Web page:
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    Exploring men’s experiences and sense-making of Bipolar Disorder diagnoses and mood management: A photo-elicitation investigation

    Burman, Craig J, Dempsey, Robert C and Priest, Helena M (2022) Exploring men’s experiences and sense-making of Bipolar Disorder diagnoses and mood management: A photo-elicitation investigation. Clinical Psychologist, 26 (2). pp. 198-210. ISSN 1328-4207

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    Abstract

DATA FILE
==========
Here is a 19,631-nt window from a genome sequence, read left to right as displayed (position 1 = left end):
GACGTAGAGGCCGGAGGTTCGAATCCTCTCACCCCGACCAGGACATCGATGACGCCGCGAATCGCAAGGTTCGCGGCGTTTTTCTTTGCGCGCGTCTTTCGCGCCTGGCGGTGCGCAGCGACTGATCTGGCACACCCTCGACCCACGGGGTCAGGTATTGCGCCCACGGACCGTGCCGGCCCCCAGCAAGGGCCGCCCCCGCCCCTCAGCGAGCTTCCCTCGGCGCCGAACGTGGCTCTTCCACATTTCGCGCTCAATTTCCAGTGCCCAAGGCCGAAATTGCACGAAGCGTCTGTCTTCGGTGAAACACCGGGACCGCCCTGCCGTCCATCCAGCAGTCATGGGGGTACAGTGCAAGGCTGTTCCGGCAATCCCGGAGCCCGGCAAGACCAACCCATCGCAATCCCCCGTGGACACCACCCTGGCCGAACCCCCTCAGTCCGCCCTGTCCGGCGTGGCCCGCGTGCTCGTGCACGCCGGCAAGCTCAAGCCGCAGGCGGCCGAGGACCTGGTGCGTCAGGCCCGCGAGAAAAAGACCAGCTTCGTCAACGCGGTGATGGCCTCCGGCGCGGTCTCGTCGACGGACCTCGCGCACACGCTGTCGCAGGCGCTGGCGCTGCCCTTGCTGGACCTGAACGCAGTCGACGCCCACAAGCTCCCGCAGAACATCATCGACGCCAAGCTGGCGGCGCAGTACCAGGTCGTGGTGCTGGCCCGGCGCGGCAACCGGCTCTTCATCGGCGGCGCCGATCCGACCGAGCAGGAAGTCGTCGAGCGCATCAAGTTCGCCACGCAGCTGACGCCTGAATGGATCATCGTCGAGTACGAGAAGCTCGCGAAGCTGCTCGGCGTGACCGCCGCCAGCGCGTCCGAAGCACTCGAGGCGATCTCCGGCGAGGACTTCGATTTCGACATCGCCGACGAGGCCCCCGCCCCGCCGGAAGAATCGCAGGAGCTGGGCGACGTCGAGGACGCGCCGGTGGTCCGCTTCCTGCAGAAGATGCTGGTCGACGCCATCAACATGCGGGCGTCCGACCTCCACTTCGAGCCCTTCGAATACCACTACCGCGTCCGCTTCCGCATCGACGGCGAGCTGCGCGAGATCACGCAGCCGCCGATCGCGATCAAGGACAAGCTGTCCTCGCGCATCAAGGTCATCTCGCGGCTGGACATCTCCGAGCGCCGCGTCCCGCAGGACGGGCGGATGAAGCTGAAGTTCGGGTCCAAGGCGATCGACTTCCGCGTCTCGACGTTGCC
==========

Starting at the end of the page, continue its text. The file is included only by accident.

Objective: Men’s experiences of living with and managing the symptoms associated with Bipolar Disorder are poorly understood. There is also a lack of qualitative studies focused on men’s experiences of Bipolar Disorder despite the clinical importance of this understanding for successfully supporting men to live well and manage mood symptoms. Method: This qualitative study used a photo-elicitation approach to explore how men made sense of managing their mood symptoms when living with Bipolar Disorder. Six participants took photographs representing their experiences of managing their diagnosis and mood symptoms, which formed the basis of in-depth participant-led semi-structured interviews. Results: An Interpretative Phenomenological Analysis identified four themes: (1) ‘managing symptoms: living with the enemy’; (2) ‘we’re not just managing mood episodes’; (3) ‘managing goes beyond a list of strategies’; and (4) ‘medication is a necessary evil’. Common across the sample’s experiences was the importance of accommodating the disruption caused by mood-related triggers and symptoms. Notably, explicit descriptions of masculinity or male identity were absent from the participants’ sense-making. Conclusions: Findings support a clinical focus on promoting idiosyncratic recoveries and living well, focusing on life beyond symptom reduction and relapse prevention, and facilitating ‘sense making’ of men’s Bipolar diagnoses and experiences in practice.

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